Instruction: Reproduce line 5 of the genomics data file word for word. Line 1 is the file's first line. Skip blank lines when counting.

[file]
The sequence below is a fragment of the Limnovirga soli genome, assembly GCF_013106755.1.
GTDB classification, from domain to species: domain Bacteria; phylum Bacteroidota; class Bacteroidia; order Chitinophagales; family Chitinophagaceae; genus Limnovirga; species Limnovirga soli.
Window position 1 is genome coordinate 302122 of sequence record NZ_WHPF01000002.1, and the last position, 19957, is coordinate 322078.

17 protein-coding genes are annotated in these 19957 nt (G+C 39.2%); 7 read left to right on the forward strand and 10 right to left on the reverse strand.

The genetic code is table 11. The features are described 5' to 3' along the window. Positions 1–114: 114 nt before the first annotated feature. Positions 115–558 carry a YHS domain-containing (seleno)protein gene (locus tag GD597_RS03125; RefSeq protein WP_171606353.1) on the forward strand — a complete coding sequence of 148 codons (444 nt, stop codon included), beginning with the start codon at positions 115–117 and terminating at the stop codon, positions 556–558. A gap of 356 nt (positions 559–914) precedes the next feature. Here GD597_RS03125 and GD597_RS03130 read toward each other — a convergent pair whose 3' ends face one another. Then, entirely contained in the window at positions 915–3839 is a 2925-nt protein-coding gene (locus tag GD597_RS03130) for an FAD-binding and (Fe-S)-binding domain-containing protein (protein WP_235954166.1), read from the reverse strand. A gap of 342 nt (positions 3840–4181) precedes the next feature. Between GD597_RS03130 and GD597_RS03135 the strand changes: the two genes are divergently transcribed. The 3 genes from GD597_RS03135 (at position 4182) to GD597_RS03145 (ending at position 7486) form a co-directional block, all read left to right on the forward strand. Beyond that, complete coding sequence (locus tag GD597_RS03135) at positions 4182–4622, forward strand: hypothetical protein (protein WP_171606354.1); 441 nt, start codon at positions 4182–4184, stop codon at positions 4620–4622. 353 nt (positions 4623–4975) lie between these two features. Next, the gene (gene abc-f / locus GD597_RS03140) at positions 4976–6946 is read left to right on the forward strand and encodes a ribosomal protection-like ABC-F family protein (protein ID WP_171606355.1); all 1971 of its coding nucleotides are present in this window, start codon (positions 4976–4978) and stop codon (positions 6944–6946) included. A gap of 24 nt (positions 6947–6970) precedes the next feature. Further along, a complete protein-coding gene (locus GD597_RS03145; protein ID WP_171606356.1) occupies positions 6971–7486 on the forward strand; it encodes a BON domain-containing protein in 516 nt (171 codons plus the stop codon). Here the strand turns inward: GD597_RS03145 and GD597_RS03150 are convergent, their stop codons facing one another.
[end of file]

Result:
The genetic code is table 11. The features are described 5' to 3' along the window. Positions 1–114: 114 nt before the first annotated feature. Positions 115–558 carry a YHS domain-containing (seleno)protein gene (locus tag GD597_RS03125; RefSeq protein WP_171606353.1) on the forward strand — a complete coding sequence of 148 codons (444 nt, stop codon included), beginning with the start codon at positions 115–117 and terminating at the stop codon, positions 556–558. A gap of 356 nt (positions 559–914) precedes the next feature. Here GD597_RS03125 and GD597_RS03130 read toward each other — a convergent pair whose 3' ends face one another. Then, entirely contained in the window at positions 915–3839 is a 2925-nt protein-coding gene (locus tag GD597_RS03130) for an FAD-binding and (Fe-S)-binding domain-containing protein (protein WP_235954166.1), read from the reverse strand. A gap of 342 nt (positions 3840–4181) precedes the next feature. Between GD597_RS03130 and GD597_RS03135 the strand changes: the two genes are divergently transcribed. The 3 genes from GD597_RS03135 (at position 4182) to GD597_RS03145 (ending at position 7486) form a co-directional block, all read left to right on the forward strand. Beyond that, complete coding sequence (locus tag GD597_RS03135) at positions 4182–4622, forward strand: hypothetical protein (protein WP_171606354.1); 441 nt, start codon at positions 4182–4184, stop codon at positions 4620–4622. 353 nt (positions 4623–4975) lie between these two features. Next, the gene (gene abc-f / locus GD597_RS03140) at positions 4976–6946 is read left to right on the forward strand and encodes a ribosomal protection-like ABC-F family protein (protein ID WP_171606355.1); all 1971 of its coding nucleotides are present in this window, start codon (positions 4976–4978) and stop codon (positions 6944–6946) included. A gap of 24 nt (positions 6947–6970) precedes the next feature. Further along, a complete protein-coding gene (locus GD597_RS03145; protein ID WP_171606356.1) occupies positions 6971–7486 on the forward strand; it encodes a BON domain-containing protein in 516 nt (171 codons plus the stop codon). Here the strand turns inward: GD597_RS03145 and GD597_RS03150 are convergent, their stop codons facing one another.